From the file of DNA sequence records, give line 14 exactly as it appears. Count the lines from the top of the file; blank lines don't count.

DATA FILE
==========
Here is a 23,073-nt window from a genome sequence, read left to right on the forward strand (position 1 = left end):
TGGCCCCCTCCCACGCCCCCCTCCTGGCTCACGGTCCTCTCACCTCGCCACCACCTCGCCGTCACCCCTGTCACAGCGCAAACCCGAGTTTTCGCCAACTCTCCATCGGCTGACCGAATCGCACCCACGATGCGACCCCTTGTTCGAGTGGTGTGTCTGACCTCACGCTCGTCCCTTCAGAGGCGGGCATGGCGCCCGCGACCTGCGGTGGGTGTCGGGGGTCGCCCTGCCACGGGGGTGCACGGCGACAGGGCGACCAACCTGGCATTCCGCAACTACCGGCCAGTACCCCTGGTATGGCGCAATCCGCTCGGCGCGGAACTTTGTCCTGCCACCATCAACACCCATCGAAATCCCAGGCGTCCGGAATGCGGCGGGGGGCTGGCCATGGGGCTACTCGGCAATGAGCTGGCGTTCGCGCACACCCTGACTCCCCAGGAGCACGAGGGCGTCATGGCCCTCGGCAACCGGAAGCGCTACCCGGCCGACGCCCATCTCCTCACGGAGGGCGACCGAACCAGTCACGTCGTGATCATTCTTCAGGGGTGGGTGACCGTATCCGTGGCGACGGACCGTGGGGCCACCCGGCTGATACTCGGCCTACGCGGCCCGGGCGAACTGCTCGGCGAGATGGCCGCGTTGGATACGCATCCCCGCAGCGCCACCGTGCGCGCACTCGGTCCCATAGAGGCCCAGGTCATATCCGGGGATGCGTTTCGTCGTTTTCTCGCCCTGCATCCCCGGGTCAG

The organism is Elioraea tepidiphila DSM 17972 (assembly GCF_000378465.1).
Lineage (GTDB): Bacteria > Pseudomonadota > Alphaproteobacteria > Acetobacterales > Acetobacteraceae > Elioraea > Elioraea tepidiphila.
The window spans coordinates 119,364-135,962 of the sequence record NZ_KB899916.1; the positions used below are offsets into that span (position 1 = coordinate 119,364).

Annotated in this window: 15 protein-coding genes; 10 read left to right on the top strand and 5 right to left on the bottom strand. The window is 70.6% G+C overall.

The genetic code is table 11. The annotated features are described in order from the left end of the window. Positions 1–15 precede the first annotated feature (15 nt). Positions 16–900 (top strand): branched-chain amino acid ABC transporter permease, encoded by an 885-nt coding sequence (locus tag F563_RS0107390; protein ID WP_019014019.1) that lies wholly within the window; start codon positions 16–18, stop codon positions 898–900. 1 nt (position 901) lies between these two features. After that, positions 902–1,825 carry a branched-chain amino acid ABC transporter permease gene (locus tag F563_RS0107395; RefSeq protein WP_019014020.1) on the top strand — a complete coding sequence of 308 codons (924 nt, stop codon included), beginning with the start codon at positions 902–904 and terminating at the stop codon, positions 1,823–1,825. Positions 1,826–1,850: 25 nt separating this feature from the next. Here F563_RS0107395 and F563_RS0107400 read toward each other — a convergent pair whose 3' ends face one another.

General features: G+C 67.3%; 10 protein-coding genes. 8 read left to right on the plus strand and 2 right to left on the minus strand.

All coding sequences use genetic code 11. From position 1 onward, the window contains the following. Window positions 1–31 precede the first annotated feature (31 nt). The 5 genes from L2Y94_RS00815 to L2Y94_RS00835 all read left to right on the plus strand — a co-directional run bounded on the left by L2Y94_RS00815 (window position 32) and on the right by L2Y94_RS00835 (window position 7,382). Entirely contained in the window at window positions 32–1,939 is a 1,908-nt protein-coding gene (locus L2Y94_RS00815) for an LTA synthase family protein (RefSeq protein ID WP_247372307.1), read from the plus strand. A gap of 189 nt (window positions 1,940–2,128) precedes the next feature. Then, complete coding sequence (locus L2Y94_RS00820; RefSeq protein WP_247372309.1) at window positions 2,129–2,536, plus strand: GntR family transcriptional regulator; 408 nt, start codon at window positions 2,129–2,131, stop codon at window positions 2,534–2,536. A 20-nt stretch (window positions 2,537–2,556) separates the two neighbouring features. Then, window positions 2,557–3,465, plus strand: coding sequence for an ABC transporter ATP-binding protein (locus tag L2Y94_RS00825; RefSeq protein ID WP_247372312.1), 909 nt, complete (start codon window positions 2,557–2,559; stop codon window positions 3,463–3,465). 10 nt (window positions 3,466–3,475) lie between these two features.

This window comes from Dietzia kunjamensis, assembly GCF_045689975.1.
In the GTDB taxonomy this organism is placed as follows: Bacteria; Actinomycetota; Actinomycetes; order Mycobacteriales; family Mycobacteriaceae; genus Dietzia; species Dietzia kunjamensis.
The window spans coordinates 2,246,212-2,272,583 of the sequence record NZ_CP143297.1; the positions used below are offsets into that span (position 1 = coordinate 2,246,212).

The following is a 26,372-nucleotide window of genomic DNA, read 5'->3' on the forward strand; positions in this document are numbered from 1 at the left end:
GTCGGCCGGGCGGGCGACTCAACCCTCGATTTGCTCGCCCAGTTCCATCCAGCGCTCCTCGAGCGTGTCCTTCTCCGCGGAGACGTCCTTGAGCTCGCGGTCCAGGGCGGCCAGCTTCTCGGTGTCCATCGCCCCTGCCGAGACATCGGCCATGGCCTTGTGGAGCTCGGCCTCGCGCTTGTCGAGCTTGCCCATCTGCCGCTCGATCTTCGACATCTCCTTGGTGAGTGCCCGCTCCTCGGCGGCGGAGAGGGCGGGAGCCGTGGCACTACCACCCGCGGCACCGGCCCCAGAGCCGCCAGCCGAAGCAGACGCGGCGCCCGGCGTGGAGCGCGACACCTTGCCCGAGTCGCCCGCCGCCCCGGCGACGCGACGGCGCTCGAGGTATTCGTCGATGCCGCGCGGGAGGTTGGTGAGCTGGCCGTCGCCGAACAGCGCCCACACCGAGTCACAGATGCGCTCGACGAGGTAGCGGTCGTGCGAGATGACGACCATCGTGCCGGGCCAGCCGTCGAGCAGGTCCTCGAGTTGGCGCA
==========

GTCGGCCGGGCGGGCGACTCAACCCTCGATTTGCTCGCCCAGTTCCATCCAGCGCTCCTCGAGCGTGTCCTTCTCCGCGGAGACGTCCTTGAGCTCGCGGTCCAGGGCGGCCAGCTTCTCGGTGTCCATCGCCCCTGCCGAGACATCGGCCATGGCCTTGTGGAGCTCGGCCTCGCGCTTGTCGAGCTTGCCCATCTGCCGCTCGATCTTCGACATCTCCTTGGTGAGTGCCCGCTCCTCGGCGGCGGAGAGGGCGGGAGCCGTGGCACTACCACCCGCGGCACCGGCCCCAGAGCCGCCAGCCGAAGCAGACGCGGCGCCCGGCGTGGAGCGCGACACCTTGCCCGAGTCGCCCGCCGCCCCGGCGACGCGACGGCGCTCGAGGTATTCGTCGATGCCGCGCGGGAGGTTGGTGAGCTGGCCGTCGCCGAACAGCGCCCACACCGAGTCACAGATGCGCTCGACGAGGTAGCGGTCGTGCGAGATGACGACCATCGTGCCGGGCCAGCCGTCGAGCAGGTCCTCGAGTTGGCGCA